By Kevin Liptak
(CNN) — The tough new gun restrictions pushed by New York Gov. Andrew Cuomo may have caused a hit to his approval rating, according to a poll released Wednesday, though the Democrat still remains popular with voters in the Empire State.
The Quinnipiac University survey indicated that 59% of New York voters approve of the job Cuomo is doing as governor, down from a 74% approval rating in a poll released last month.
Republican approval has dropped sharply, from 68% in mid-December to 44% in Wednesday’s poll. But even support among Democrats was down somewhat, from 82% in December to 74% in the latest survey.
Women gave Cuomo higher marks than men. Sixty-four percent of women, and 54% of men, approved of his job performance. Both figures were down from the poll last month.
Among gun owners, Cuomo’s approval rating was underwater. Fifty percent of voters in households with guns disapproved of his job performance, compared to 40% who approved. In non-gun households, Cuomo was more popular – 68% approved of the governor, compared to 19% who disapproved.
In the aftermath of the school shooting in Newtown, Connecticut, Cuomo pressed for stringent new gun restrictions in his state. They were passed by the New York legislature in mid-January. The measures included a ban on assault weapons and high capacity magazines, increased penalties for purchasing illegal guns and using guns on school grounds, and a provision strengthening rules governing the mentally ill, including a requirement to report potentially harmful behavior.
“With approval ratings that consistently topped 70%, New York Gov. Andrew Cuomo had the political capital to spend when he set out to pass the toughest gun control laws in the nation,” said Maurice Carroll, the director of the Quinnipiac University Polling Institute. “It is possible that the gun law cost him some of that political capital, but a 2-1 job approval rating still makes him the envy of most governors.”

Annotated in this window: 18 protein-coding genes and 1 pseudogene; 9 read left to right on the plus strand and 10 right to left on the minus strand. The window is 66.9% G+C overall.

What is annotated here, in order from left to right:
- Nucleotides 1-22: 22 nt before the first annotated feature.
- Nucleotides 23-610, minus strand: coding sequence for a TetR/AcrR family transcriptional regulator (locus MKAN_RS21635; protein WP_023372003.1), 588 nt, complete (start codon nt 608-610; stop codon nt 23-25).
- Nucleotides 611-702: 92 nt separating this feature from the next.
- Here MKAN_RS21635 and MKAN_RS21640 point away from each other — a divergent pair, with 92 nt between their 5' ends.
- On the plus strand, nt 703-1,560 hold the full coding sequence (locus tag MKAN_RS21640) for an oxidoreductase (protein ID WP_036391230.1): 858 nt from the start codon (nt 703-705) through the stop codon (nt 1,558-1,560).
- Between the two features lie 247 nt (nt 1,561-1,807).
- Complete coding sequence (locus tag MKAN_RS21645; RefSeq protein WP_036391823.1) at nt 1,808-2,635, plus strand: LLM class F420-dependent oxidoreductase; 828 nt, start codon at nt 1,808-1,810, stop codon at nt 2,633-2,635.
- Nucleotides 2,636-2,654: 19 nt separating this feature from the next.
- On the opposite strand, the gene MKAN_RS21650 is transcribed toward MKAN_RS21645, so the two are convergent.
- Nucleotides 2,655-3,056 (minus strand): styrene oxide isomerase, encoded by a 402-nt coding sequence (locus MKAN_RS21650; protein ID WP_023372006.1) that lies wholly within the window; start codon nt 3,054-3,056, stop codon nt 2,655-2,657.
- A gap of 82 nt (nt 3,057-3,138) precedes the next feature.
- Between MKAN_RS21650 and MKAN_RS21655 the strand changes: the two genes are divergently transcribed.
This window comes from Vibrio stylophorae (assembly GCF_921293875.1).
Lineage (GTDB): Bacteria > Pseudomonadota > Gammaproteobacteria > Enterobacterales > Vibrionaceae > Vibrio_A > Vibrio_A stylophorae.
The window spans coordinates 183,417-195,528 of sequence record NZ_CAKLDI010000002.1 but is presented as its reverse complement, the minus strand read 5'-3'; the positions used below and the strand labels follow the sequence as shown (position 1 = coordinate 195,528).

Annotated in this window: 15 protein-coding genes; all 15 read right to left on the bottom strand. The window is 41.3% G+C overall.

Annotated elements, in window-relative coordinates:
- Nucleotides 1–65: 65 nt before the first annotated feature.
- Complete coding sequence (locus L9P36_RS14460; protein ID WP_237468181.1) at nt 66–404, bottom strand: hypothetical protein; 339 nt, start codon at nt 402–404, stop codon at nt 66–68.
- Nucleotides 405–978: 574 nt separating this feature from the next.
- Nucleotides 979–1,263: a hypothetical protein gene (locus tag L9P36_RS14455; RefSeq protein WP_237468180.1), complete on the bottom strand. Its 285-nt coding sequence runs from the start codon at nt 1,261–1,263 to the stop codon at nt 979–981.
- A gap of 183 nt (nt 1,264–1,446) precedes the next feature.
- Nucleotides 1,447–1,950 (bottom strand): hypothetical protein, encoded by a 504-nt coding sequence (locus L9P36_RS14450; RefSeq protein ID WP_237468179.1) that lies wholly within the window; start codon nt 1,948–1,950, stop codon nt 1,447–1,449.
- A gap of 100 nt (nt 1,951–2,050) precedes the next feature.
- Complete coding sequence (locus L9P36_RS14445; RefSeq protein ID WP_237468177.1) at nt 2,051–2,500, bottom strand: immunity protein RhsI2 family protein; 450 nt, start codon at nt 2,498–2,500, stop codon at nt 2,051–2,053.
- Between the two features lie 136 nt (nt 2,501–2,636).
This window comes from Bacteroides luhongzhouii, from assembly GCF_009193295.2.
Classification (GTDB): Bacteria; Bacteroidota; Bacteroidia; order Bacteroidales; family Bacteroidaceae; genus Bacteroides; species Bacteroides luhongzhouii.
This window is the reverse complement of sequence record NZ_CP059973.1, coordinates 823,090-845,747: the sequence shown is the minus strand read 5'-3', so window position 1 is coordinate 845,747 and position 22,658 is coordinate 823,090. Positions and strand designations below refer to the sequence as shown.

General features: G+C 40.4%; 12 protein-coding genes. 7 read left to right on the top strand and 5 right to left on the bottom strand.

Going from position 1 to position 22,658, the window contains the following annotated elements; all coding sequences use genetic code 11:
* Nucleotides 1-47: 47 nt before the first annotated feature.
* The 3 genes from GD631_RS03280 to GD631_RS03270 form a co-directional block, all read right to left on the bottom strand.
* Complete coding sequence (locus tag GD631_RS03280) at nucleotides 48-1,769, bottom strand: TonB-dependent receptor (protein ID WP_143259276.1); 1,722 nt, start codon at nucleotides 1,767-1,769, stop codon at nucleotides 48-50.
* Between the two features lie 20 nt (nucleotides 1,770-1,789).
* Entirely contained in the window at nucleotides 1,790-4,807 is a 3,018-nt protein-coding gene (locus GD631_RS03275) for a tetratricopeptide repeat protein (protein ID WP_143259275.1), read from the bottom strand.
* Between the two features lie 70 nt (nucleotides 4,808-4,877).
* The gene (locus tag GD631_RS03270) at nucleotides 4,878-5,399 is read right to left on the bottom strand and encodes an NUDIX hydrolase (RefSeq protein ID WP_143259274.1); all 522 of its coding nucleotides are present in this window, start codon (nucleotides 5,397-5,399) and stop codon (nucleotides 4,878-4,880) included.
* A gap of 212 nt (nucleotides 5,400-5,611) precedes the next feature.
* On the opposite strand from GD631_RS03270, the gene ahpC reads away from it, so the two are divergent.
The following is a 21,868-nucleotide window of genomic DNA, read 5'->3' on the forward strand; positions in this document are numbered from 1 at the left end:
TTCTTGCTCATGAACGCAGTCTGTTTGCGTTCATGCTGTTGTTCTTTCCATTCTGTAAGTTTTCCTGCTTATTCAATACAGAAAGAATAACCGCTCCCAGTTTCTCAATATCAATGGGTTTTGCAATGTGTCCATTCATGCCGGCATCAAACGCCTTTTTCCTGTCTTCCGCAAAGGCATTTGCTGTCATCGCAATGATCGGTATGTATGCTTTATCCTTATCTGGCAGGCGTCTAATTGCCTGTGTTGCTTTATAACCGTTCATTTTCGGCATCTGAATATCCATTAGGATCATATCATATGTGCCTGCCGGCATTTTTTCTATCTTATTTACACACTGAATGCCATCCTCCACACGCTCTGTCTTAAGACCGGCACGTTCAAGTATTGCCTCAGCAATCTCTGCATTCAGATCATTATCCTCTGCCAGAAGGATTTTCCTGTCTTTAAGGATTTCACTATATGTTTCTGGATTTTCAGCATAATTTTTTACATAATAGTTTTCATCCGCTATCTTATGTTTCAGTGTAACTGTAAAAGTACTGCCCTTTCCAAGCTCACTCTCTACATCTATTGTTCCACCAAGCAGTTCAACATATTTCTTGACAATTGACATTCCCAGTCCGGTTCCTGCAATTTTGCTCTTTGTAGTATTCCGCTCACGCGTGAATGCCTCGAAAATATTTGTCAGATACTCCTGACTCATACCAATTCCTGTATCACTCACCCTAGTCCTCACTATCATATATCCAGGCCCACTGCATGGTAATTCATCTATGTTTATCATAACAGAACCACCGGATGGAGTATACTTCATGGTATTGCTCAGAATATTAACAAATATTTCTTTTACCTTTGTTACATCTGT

Cuomo experienced a similar dip in his approval rating following his push for same-sex marriage in 2011. Like Wednesday’s poll, he lost support primarily among Republicans, though he regained his high approval rating in the year that followed.
“Is Gov. Cuomo’s honeymoon with Republicans over, or is this just a spat that can be patched up in the months ahead?’ Carroll asked of the dip shown in Wednesday’s poll. “Cuomo lost some Republican support after the 2011 same-sex marriage bill, but he got it back.”
Cuomo, who took office in 2011, is considered a potential candidate for the 2016 Democratic presidential nomination.
The Quinnipiac University poll was conducted by telephone from 1,127 New York State voters between January 23 and 28. The sampling error was plus or minus 2.9 percentage points.
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